Visual motion analysis for pursuit eye movements in area MT of macaque monkeys.

Published

Journal Article

We asked whether the dynamics of target motion are represented in visual area MT and how information about image velocity and acceleration might be extracted from the population responses in area MT for use in motor control. The time course of MT neuron responses was recorded in anesthetized macaque monkeys during target motions that covered the range of dynamics normally seen during smooth pursuit eye movements. When the target motion provided steps of target speed, MT neurons showed a continuum from purely tonic responses to those with large transient pulses of firing at the onset of motion. Cells with large transient responses for steps of target speed also had larger responses for smooth accelerations than for decelerations through the same range of target speeds. Condition-test experiments with pairs of 64 msec pulses of target speed revealed response attenuation at short interpulse intervals in cells with large transient responses. For sinusoidal modulation of target speed, MT neuron responses were strongly modulated for frequencies up to, but not higher than, 8 Hz. The phase of the responses was consistent with a 90 msec time delay between target velocity and firing rate. We created a model that reproduced the dynamic responses of MT cells using divisive gain control, used the model to visualize the population response in MT to individual stimuli, and devised weighted-averaging computations to reconstruct target speed and acceleration from the population response. Target speed could be reconstructed if each neuron's output was weighted according to its preferred speed. Target acceleration could be reconstructed if each neuron's output was weighted according to the product of preferred speed and a measure of the size of its transient response.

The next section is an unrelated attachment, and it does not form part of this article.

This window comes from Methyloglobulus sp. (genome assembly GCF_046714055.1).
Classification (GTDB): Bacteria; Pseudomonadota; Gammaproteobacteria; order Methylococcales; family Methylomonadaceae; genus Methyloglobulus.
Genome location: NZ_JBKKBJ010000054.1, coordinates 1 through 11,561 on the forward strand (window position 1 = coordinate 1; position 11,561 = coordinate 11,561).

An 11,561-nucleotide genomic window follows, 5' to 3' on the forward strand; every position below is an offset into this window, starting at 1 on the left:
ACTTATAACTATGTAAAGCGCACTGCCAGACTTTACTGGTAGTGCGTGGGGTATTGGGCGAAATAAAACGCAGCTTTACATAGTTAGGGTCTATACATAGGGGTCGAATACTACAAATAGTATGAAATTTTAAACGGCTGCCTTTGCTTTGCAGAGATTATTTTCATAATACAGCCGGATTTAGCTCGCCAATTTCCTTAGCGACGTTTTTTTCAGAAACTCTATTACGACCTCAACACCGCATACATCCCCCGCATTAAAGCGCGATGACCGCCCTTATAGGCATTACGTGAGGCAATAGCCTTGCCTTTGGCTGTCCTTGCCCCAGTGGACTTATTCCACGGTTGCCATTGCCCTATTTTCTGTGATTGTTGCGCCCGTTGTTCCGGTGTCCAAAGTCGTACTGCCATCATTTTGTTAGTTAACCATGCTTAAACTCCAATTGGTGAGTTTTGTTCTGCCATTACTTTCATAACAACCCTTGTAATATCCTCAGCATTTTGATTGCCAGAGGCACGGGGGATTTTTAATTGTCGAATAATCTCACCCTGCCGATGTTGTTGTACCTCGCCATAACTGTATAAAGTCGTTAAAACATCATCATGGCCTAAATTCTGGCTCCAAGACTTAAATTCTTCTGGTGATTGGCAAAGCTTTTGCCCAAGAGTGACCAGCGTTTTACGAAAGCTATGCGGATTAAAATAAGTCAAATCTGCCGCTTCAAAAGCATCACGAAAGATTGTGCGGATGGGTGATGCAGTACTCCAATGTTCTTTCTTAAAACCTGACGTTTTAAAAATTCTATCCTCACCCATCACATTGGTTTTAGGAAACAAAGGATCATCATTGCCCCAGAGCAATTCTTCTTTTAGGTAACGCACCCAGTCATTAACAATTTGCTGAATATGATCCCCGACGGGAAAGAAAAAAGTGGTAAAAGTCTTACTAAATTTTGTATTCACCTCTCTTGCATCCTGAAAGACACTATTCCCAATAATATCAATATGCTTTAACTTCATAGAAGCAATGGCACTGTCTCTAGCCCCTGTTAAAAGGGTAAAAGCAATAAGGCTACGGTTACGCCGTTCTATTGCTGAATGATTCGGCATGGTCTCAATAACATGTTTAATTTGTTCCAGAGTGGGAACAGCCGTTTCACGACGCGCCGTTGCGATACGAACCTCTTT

Full Text

Duke Authors

Cited Authors

  • Lisberger, SG; Movshon, JA

Published Date

  • March 15, 1999

Published In

Volume / Issue

  • 19 / 6

Start / End Page

  • 2224 - 2246

PubMed ID

  • 10066275

Pubmed Central ID

  • 10066275

International Standard Serial Number (ISSN)

  • 0270-6474

Language

  • eng

Conference Location

  • United States